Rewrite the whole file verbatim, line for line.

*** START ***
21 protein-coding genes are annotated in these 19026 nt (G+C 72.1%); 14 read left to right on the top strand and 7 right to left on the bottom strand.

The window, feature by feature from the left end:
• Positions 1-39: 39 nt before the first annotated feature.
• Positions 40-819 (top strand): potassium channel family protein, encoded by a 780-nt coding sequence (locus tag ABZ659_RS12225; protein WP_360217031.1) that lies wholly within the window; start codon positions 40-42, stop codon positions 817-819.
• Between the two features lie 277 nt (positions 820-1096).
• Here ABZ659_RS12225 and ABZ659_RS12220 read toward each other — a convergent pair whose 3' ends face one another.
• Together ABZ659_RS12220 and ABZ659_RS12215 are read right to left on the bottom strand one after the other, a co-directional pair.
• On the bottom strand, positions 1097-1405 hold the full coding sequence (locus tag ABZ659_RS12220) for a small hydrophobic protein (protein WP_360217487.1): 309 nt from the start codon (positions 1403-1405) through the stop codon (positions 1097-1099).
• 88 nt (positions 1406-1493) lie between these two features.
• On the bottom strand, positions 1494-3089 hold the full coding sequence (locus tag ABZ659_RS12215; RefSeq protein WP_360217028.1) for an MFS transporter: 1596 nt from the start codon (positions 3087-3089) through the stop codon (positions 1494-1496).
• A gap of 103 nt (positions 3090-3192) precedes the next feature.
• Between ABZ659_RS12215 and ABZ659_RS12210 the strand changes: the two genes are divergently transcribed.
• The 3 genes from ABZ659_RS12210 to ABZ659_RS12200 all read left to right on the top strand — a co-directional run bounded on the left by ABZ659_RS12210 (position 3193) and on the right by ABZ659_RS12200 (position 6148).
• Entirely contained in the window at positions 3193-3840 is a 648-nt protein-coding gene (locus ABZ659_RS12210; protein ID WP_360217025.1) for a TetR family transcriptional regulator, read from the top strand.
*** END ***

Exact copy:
21 protein-coding genes are annotated in these 19026 nt (G+C 72.1%); 14 read left to right on the top strand and 7 right to left on the bottom strand.

The window, feature by feature from the left end:
• Positions 1-39: 39 nt before the first annotated feature.
• Positions 40-819 (top strand): potassium channel family protein, encoded by a 780-nt coding sequence (locus tag ABZ659_RS12225; protein WP_360217031.1) that lies wholly within the window; start codon positions 40-42, stop codon positions 817-819.
• Between the two features lie 277 nt (positions 820-1096).
• Here ABZ659_RS12225 and ABZ659_RS12220 read toward each other — a convergent pair whose 3' ends face one another.
• Together ABZ659_RS12220 and ABZ659_RS12215 are read right to left on the bottom strand one after the other, a co-directional pair.
• On the bottom strand, positions 1097-1405 hold the full coding sequence (locus tag ABZ659_RS12220) for a small hydrophobic protein (protein WP_360217487.1): 309 nt from the start codon (positions 1403-1405) through the stop codon (positions 1097-1099).
• 88 nt (positions 1406-1493) lie between these two features.
• On the bottom strand, positions 1494-3089 hold the full coding sequence (locus tag ABZ659_RS12215; RefSeq protein WP_360217028.1) for an MFS transporter: 1596 nt from the start codon (positions 3087-3089) through the stop codon (positions 1494-1496).
• A gap of 103 nt (positions 3090-3192) precedes the next feature.
• Between ABZ659_RS12215 and ABZ659_RS12210 the strand changes: the two genes are divergently transcribed.
• The 3 genes from ABZ659_RS12210 to ABZ659_RS12200 all read left to right on the top strand — a co-directional run bounded on the left by ABZ659_RS12210 (position 3193) and on the right by ABZ659_RS12200 (position 6148).
• Entirely contained in the window at positions 3193-3840 is a 648-nt protein-coding gene (locus ABZ659_RS12210; protein ID WP_360217025.1) for a TetR family transcriptional regulator, read from the top strand.